In this week’s address, the Governor thanks two women for coming to the aid of police officers, and calls for the deportation of men who attacked officers.
My friends and family,
These past few weeks you have watched as a team of GovGuam agencies have come down on sections of our community that have gained the reputation of being trouble areas.
My directive was for those agencies that have some sort of oversight into housing areas to ensure the safety and health of everyone living in that complex and the community surrounding it. Everyone living on this island deserves a home where they can feel safe. This group of agencies is holding the landlord to task.
There is, however, an element of individual responsibility that also has to be dealt with.
This situation, as many of you can recall, was sparked by the attack on a police officer. Two adults and several minors were taken into custody for the attack.
Because of the actions of that one person, chaos erupted and more people came down on the officer who was struck down. There were angels among them. Two ladies realized what was happening, and threw themselves in front of the officer to shield him from further attacks.
I want to thank those young ladies, Foustena Kianam and Engky John, for their courage to do the right thing.
Now it is incumbent upon me to do my job, do the right thing and ensure the protection of all of the people living on this island.
In the Compact of Free Association Act of 1985, the treaty between the Federated States of Micronesia and the United States of America, provided citizens of FSM the freedom to enter into the U.S. and its territories to live and work. These citizens, however, also are required to abide by the laws of Guam and the United States.
JN John and VK Katson were arrested for the attack on the police officer. Such acts of violence towards officers or other public servants who are lawfully carrying out their duties are unacceptable.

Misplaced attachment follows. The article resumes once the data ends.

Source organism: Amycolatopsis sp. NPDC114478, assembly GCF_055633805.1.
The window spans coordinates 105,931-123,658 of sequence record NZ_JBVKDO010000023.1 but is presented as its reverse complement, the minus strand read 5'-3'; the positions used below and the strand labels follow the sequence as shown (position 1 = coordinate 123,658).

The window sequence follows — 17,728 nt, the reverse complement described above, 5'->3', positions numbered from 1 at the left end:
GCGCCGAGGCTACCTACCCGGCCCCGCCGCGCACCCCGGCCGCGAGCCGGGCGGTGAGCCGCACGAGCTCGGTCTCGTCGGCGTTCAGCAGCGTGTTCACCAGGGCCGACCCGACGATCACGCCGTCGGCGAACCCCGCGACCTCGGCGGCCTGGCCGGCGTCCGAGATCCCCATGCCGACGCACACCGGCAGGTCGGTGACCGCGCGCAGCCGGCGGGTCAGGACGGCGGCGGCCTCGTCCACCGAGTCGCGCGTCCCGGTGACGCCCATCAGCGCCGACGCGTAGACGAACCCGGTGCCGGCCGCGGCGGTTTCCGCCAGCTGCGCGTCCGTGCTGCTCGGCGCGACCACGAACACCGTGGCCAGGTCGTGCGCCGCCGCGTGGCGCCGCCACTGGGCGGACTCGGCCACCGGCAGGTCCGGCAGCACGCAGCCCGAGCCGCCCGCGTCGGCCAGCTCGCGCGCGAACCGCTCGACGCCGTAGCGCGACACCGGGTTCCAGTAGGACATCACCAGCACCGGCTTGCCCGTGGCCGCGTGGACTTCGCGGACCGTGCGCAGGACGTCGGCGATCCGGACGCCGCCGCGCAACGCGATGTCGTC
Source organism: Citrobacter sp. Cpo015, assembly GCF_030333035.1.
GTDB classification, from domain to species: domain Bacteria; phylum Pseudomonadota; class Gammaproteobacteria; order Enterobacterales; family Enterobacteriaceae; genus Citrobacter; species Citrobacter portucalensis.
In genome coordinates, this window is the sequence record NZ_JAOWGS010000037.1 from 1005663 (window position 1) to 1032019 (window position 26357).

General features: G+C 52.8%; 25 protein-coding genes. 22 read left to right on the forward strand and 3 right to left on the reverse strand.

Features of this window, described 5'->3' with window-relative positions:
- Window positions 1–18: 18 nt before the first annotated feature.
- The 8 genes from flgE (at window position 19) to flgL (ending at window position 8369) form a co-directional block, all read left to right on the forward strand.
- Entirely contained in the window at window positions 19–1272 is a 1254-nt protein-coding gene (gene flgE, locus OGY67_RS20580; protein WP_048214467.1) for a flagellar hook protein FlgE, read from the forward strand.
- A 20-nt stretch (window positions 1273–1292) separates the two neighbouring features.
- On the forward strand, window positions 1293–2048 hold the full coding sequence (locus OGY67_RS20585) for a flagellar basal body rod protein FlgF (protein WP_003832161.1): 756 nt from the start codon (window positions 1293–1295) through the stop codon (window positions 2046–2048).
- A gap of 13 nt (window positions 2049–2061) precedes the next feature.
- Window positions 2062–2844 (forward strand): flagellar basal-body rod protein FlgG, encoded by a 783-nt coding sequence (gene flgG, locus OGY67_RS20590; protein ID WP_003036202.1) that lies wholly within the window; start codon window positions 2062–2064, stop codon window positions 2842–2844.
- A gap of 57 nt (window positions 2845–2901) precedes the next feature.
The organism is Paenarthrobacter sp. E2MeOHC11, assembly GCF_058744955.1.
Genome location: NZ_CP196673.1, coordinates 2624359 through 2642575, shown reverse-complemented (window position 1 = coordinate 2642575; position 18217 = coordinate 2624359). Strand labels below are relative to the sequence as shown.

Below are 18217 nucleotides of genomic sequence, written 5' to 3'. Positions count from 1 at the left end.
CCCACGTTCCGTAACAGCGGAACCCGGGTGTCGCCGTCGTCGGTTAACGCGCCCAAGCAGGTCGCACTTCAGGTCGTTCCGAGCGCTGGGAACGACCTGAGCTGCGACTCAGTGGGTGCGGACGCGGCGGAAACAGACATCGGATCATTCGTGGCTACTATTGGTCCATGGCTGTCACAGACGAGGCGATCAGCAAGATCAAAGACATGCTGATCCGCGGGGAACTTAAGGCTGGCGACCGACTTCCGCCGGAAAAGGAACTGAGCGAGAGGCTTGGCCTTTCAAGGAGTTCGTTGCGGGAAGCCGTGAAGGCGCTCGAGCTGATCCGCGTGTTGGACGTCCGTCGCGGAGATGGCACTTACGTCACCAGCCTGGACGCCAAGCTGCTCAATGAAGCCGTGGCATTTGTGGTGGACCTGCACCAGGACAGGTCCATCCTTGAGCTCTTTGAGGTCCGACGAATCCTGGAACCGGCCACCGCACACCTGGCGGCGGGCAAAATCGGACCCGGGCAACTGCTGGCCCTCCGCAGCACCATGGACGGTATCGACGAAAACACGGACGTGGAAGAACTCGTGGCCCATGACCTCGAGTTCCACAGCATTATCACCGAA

As such, I am calling on U.S. Immigrations and Customs Enforcement to remove, or deport, them. It is the federal government’s duty to ensure that migrants are complying with the requirements of their residency on Guam. Failure to comply allows for their removal, or deportation.
As it stands, statistics show a disproportionate number of migrants in the Department of Corrections – a number of whom are repeat offenders. In addition, we have seen instances where offenders are released as they await their court dates only to break the law again.
This has to stop. We have to take a stand against the criminal activities that endanger the lives of our residents and put an end to people taking advantage of the U.S. federal government’s lack of enforcement of the Treaty requirements.
I am sending letters to the FSM federal government, and the state government of Chuuk to apprise them of the situation, and then work with them to see what we can do to help those folks who are here to build a better life for themselves and their families.
Many of our brothers and sisters throughout Micronesia come to Guam in search of a better life – and many of them succeed and we recognize them for that. These few bad apples are the exception.
Thank you to everyone who continue to work to make Guam a better place. God bless us all and God bless Guam.